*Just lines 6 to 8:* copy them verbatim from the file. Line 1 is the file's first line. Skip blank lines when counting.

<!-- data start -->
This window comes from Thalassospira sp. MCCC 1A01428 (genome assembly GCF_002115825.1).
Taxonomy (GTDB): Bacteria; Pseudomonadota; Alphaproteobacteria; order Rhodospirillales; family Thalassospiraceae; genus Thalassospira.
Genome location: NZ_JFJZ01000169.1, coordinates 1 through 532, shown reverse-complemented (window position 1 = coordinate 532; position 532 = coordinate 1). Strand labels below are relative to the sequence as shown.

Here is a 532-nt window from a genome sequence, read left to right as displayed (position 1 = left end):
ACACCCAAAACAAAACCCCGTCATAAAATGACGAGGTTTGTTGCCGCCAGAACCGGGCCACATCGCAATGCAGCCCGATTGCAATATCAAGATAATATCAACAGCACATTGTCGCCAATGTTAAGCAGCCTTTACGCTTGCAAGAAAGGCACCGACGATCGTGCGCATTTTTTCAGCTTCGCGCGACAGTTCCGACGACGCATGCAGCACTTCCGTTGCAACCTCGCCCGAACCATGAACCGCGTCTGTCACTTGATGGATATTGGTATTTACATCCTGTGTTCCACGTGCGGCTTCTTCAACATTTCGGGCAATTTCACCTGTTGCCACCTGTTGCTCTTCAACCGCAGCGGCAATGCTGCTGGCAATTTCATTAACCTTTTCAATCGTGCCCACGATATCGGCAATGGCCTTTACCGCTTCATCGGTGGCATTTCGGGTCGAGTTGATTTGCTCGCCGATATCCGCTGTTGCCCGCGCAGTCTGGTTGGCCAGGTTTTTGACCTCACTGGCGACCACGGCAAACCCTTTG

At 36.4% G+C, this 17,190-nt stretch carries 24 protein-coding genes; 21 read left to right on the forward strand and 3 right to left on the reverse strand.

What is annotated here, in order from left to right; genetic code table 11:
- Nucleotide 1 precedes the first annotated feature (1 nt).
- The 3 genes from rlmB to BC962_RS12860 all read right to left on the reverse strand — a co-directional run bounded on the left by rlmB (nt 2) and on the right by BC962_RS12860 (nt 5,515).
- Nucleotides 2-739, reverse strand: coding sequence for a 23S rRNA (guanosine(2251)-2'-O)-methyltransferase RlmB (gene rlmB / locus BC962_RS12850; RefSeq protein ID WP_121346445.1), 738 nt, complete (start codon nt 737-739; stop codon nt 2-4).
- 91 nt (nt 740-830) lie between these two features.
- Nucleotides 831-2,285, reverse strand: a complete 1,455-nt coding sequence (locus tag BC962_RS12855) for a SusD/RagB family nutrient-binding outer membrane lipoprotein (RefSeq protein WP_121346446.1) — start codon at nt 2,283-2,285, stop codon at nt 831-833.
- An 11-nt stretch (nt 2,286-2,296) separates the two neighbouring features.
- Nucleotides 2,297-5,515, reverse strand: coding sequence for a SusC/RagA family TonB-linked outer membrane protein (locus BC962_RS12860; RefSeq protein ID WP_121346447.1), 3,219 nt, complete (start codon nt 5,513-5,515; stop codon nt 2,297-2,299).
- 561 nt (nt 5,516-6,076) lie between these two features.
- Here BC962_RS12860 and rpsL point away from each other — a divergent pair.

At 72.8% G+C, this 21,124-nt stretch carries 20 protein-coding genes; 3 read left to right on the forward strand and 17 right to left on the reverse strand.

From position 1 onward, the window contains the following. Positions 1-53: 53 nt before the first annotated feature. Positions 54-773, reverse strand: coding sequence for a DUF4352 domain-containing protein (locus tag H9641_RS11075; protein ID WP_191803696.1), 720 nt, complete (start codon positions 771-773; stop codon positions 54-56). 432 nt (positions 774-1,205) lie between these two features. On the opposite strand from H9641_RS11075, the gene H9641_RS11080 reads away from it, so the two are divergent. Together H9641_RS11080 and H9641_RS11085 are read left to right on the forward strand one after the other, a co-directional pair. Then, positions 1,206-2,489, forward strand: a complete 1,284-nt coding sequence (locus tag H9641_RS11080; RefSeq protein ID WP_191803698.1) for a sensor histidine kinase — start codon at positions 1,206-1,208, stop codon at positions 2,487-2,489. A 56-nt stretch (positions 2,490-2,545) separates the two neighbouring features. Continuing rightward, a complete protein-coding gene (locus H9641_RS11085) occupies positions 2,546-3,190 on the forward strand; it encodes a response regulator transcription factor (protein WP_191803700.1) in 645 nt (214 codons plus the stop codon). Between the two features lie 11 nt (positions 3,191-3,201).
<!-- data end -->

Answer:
At 36.4% G+C, this 17,190-nt stretch carries 24 protein-coding genes; 21 read left to right on the forward strand and 3 right to left on the reverse strand.

What is annotated here, in order from left to right; genetic code table 11:
- Nucleotide 1 precedes the first annotated feature (1 nt).